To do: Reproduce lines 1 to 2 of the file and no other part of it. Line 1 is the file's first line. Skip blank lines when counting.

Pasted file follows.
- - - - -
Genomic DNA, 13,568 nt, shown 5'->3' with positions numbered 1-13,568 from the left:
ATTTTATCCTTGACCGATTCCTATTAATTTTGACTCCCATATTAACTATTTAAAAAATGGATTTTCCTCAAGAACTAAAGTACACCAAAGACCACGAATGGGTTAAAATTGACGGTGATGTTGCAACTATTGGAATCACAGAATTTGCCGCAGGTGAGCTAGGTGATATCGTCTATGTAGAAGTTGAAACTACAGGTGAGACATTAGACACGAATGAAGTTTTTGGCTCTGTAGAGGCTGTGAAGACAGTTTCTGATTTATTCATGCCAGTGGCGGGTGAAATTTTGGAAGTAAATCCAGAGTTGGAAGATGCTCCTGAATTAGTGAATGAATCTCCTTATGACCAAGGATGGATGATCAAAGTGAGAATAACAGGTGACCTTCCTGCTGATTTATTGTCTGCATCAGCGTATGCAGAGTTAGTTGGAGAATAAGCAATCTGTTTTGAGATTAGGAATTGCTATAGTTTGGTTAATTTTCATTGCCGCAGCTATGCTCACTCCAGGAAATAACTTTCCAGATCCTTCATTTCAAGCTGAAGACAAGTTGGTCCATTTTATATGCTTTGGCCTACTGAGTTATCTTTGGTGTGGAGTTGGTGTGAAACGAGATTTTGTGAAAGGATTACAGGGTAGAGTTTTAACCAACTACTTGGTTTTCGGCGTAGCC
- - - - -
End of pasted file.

Genomic DNA, 13,568 nt, shown 5'->3' with positions numbered 1-13,568 from the left:
ATTTTATCCTTGACCGATTCCTATTAATTTTGACTCCCATATTAACTATTTAAAAAATGGATTTTCCTCAAGAACTAAAGTACACCAAAGACCACGAATGGGTTAAAATTGACGGTGATGTTGCAACTATTGGAATCACAGAATTTGCCGCAGGTGAGCTAGGTGATATCGTCTATGTAGAAGTTGAAACTACAGGTGAGACATTAGACACGAATGAAGTTTTTGGCTCTGTAGAGGCTGTGAAGACAGTTTCTGATTTATTCATGCCAGTGGCGGGTGAAATTTTGGAAGTAAATCCAGAGTTGGAAGATGCTCCTGAATTAGTGAATGAATCTCCTTATGACCAAGGATGGATGATCAAAGTGAGAATAACAGGTGACCTTCCTGCTGATTTATTGTCTGCATCAGCGTATGCAGAGTTAGTTGGAGAATAAGCAATCTGTTTTGAGATTAGGAATTGCTATAGTTTGGTTAATTTTCATTGCCGCAGCTATGCTCACTCCAGGAAATAACTTTCCAGATCCTTCATTTCAAGCTGAAGACAAGTTGGTCCATTTTATATGCTTTGGCCTACTGAGTTATCTTTGGTGTGGAGTTGGTGTGAAACGAGATTTTGTGAAAGGATTACAGGGTAGAGTTTTAACCAACTACTTGGTTTTCGGCGTAGCC